By Savannah Troy
Vincent van Gogh was one of the most iconic artists in human history. His thickly colorful, post-impressionistic landscapes are known and appreciated worldwide for their vibrant interpretation of the natural world. Van Gogh frequently painted “en plein air” (literally translated as “in the open air”) and generated dozens of beautiful landscape paintings as a result. However, it is believed that he suffered from chronic sunstroke due to the exposure from painting out of doors. I personally cannot recommend risking your physical health, even for the magnificent results of plein air painting and have thus compiled some tips to get your landscape fix in a safe and efficient way.
Be aware of your environment. If you are painting in high elevation, know the importance of always having water on hand. Plan on having one liter of water for every two hours you will spend outside painting. Additionally, the sun is much more intense at high elevation than at sea level, and you should wear a wide-brim hat or set up in the shade.
Expect your paints to behave differently when out in the open air. If you are painting in a particularly dry environment (high elevation or arid regions), your paints will dry up much faster than normal. I try to avoid wasting paint by squeezing out about a quarter of what I would normally start with, because otherwise it won’t get used up before it dries on your palette. This is especially noticeable with acrylic paints but is less of an issue with oils.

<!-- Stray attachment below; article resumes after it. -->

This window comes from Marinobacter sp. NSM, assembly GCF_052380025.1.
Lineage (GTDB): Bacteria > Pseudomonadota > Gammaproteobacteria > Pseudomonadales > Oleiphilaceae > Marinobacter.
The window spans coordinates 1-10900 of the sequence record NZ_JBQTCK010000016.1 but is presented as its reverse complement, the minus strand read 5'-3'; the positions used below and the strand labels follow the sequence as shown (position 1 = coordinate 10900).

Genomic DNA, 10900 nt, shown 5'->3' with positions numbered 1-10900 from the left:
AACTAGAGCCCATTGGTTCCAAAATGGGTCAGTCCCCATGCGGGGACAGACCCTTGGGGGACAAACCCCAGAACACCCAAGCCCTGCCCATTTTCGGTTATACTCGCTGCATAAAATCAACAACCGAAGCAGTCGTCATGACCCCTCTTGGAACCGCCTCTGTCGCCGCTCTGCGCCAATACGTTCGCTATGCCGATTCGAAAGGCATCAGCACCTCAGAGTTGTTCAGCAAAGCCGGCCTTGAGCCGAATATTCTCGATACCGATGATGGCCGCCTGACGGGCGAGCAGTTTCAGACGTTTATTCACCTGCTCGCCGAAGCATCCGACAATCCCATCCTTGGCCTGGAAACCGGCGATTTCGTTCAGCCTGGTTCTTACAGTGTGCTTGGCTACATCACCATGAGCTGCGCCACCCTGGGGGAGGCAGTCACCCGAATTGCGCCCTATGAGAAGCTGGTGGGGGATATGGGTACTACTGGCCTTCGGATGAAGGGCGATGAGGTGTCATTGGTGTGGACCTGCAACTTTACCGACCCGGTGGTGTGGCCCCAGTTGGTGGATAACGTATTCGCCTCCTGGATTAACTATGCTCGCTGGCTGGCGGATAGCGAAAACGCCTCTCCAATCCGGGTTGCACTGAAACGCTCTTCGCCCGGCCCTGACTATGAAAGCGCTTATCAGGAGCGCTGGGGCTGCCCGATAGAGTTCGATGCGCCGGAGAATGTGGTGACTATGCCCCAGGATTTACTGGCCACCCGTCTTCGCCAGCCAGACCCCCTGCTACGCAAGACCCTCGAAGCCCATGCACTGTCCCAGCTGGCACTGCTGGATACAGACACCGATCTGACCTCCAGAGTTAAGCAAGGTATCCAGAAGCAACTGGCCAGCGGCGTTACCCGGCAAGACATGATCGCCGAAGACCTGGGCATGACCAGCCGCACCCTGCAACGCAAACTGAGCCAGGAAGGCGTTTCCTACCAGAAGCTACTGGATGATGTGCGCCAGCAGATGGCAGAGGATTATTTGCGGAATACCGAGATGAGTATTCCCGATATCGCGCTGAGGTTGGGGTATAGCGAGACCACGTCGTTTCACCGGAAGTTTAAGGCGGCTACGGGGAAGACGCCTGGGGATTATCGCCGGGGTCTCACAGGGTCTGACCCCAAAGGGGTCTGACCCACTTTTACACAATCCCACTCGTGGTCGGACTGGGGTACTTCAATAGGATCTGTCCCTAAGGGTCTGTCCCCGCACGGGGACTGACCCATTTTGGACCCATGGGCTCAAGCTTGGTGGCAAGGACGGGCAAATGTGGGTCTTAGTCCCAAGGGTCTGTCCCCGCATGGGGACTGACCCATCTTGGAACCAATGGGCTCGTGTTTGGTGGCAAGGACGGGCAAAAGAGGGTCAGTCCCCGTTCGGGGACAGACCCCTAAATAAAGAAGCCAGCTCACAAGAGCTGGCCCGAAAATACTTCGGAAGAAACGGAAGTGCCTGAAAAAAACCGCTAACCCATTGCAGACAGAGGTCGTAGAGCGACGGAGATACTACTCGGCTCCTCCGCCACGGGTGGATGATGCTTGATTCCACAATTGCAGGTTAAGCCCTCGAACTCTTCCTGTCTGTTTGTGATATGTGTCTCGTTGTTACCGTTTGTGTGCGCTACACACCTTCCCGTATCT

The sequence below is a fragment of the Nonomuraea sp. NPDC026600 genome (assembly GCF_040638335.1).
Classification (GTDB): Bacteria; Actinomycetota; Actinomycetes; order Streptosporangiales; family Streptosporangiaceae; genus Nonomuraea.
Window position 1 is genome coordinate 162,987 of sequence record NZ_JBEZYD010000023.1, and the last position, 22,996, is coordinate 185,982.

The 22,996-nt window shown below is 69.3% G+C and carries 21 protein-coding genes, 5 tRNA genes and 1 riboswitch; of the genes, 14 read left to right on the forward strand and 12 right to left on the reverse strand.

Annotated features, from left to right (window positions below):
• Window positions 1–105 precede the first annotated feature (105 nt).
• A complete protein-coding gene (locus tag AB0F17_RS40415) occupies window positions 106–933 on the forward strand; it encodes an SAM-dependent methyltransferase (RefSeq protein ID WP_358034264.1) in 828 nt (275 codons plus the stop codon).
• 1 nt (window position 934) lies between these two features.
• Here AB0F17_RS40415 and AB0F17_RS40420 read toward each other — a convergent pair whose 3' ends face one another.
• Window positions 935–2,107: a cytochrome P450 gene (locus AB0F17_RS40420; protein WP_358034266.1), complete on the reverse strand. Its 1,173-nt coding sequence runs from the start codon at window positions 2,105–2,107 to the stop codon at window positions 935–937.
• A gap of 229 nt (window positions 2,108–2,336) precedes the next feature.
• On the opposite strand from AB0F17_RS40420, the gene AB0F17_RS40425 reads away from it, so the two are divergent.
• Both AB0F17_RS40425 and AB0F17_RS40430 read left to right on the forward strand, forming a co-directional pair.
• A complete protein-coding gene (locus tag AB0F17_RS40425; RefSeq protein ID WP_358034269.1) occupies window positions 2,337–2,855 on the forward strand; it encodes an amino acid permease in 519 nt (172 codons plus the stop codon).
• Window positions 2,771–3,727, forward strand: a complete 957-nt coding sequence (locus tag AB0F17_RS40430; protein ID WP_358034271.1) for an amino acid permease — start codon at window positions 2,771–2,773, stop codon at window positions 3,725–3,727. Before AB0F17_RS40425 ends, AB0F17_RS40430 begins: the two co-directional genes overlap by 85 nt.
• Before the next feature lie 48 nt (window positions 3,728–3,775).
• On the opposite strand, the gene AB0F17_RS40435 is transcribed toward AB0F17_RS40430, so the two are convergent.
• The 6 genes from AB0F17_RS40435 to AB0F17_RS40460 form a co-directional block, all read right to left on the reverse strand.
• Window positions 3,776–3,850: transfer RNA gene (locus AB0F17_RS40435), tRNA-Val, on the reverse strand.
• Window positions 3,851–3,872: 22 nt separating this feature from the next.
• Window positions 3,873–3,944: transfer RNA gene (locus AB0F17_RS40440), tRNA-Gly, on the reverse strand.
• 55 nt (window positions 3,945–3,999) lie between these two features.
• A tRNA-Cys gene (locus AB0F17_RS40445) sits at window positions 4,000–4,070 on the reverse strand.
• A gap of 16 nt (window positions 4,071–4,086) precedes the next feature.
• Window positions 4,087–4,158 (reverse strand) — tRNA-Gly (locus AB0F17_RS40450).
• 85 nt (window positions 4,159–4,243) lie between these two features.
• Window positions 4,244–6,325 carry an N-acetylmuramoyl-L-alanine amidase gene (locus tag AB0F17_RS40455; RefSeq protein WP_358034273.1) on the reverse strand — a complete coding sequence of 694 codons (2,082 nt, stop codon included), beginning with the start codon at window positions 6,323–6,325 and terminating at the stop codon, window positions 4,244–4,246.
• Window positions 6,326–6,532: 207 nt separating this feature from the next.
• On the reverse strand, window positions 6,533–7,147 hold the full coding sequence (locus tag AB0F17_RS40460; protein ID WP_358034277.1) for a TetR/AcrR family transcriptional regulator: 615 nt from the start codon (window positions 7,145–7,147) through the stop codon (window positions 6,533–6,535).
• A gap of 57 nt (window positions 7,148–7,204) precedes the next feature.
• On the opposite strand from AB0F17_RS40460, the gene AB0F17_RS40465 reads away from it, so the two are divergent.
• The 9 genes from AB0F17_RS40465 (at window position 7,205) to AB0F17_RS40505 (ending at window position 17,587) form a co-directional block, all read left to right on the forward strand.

Pack smart. Try small-scale painting or drawing in a sketchbook (gouache or watercolor are very convenient travel-sized paints). However, if you’d like to paint a full canvas and pack out all your acrylics and brushes, you’ll need the right container. There are lots of portable easels available for purchase that have storage space for your equipment. I recommend checking out Jerry’s Artarama for good deals on art supplies, including easels. You should also remember to pack for yourself- bring snacks, water, and your standard hiking gear.
Be prepared for unfavorable conditions. Even if the weather is perfect, the lighting will change constantly. The wind may blow bugs and leaves into your paint and on your canvas, and the rains may shut you down completely. These are complications that studio painting does not have. They are surmountable, though- it just requires a little mental fortitude, a lot of sunscreen, and a pivot or two.
Best of luck-- please avoid sunstroke and keep both of your ears firmly attached.